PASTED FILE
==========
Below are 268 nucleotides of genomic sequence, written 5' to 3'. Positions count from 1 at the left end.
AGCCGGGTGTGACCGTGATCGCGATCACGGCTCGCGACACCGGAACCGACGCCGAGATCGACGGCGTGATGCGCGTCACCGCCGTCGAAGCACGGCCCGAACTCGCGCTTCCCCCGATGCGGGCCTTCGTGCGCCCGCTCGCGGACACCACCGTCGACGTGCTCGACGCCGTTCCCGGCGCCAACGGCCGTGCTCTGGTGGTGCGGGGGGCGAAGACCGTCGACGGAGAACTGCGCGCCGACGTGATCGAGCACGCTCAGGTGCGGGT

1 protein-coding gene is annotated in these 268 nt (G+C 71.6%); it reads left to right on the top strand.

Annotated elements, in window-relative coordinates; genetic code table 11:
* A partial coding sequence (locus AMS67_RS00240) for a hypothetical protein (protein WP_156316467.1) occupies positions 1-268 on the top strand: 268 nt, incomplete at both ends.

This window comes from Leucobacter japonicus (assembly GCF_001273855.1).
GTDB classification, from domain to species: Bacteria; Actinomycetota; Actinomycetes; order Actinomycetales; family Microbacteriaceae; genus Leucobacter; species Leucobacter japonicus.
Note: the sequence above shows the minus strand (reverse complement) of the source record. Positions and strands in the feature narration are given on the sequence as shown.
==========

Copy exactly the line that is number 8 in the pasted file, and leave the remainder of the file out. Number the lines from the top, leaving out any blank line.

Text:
Note: the sequence above shows the minus strand (reverse complement) of the source record. Positions and strands in the feature narration are given on the sequence as shown.